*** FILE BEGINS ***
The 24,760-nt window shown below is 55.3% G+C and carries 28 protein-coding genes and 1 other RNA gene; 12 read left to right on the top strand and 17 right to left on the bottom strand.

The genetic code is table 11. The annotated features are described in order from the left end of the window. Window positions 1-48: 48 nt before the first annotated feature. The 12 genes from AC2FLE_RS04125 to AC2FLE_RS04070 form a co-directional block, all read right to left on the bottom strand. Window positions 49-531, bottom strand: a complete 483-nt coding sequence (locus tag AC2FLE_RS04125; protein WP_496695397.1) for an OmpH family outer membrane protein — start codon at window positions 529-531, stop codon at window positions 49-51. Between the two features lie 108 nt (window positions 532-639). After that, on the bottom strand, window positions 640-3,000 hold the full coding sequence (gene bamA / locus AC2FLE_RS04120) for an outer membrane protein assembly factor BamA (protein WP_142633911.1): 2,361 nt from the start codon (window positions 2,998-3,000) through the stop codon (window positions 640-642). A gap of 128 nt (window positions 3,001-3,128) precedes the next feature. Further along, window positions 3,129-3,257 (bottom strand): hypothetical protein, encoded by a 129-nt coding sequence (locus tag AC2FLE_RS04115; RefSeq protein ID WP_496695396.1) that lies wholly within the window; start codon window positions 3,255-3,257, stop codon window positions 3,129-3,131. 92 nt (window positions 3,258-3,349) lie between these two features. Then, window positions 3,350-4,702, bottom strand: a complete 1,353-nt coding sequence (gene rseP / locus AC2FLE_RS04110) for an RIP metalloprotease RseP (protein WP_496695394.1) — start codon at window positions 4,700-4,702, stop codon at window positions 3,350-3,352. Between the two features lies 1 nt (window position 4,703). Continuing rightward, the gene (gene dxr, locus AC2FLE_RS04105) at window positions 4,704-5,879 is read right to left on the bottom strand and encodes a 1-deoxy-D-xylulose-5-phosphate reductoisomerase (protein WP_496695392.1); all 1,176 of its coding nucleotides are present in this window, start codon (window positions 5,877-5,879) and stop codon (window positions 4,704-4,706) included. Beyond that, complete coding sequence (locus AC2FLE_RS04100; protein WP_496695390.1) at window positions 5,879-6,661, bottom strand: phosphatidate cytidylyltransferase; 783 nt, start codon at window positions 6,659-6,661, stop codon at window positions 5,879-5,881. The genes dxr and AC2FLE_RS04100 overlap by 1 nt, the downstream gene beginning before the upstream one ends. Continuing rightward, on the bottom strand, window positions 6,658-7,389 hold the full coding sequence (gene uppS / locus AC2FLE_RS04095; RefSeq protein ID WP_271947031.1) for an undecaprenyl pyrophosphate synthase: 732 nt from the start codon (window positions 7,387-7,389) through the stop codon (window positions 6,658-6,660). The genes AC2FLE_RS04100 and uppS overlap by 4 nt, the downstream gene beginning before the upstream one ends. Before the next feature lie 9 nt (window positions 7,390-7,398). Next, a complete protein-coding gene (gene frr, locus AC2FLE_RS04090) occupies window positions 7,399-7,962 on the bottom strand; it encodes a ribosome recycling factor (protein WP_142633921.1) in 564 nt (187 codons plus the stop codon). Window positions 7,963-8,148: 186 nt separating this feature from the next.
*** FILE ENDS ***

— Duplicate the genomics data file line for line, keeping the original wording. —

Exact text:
The 24,760-nt window shown below is 55.3% G+C and carries 28 protein-coding genes and 1 other RNA gene; 12 read left to right on the top strand and 17 right to left on the bottom strand.

The genetic code is table 11. The annotated features are described in order from the left end of the window. Window positions 1-48: 48 nt before the first annotated feature. The 12 genes from AC2FLE_RS04125 to AC2FLE_RS04070 form a co-directional block, all read right to left on the bottom strand. Window positions 49-531, bottom strand: a complete 483-nt coding sequence (locus tag AC2FLE_RS04125; protein WP_496695397.1) for an OmpH family outer membrane protein — start codon at window positions 529-531, stop codon at window positions 49-51. Between the two features lie 108 nt (window positions 532-639). After that, on the bottom strand, window positions 640-3,000 hold the full coding sequence (gene bamA / locus AC2FLE_RS04120) for an outer membrane protein assembly factor BamA (protein WP_142633911.1): 2,361 nt from the start codon (window positions 2,998-3,000) through the stop codon (window positions 640-642). A gap of 128 nt (window positions 3,001-3,128) precedes the next feature. Further along, window positions 3,129-3,257 (bottom strand): hypothetical protein, encoded by a 129-nt coding sequence (locus tag AC2FLE_RS04115; RefSeq protein ID WP_496695396.1) that lies wholly within the window; start codon window positions 3,255-3,257, stop codon window positions 3,129-3,131. 92 nt (window positions 3,258-3,349) lie between these two features. Then, window positions 3,350-4,702, bottom strand: a complete 1,353-nt coding sequence (gene rseP / locus AC2FLE_RS04110) for an RIP metalloprotease RseP (protein WP_496695394.1) — start codon at window positions 4,700-4,702, stop codon at window positions 3,350-3,352. Between the two features lies 1 nt (window position 4,703). Continuing rightward, the gene (gene dxr, locus AC2FLE_RS04105) at window positions 4,704-5,879 is read right to left on the bottom strand and encodes a 1-deoxy-D-xylulose-5-phosphate reductoisomerase (protein WP_496695392.1); all 1,176 of its coding nucleotides are present in this window, start codon (window positions 5,877-5,879) and stop codon (window positions 4,704-4,706) included. Beyond that, complete coding sequence (locus AC2FLE_RS04100; protein WP_496695390.1) at window positions 5,879-6,661, bottom strand: phosphatidate cytidylyltransferase; 783 nt, start codon at window positions 6,659-6,661, stop codon at window positions 5,879-5,881. The genes dxr and AC2FLE_RS04100 overlap by 1 nt, the downstream gene beginning before the upstream one ends. Continuing rightward, on the bottom strand, window positions 6,658-7,389 hold the full coding sequence (gene uppS / locus AC2FLE_RS04095; RefSeq protein ID WP_271947031.1) for an undecaprenyl pyrophosphate synthase: 732 nt from the start codon (window positions 7,387-7,389) through the stop codon (window positions 6,658-6,660). The genes AC2FLE_RS04100 and uppS overlap by 4 nt, the downstream gene beginning before the upstream one ends. Before the next feature lie 9 nt (window positions 7,390-7,398). Next, a complete protein-coding gene (gene frr, locus AC2FLE_RS04090) occupies window positions 7,399-7,962 on the bottom strand; it encodes a ribosome recycling factor (protein WP_142633921.1) in 564 nt (187 codons plus the stop codon). Window positions 7,963-8,148: 186 nt separating this feature from the next.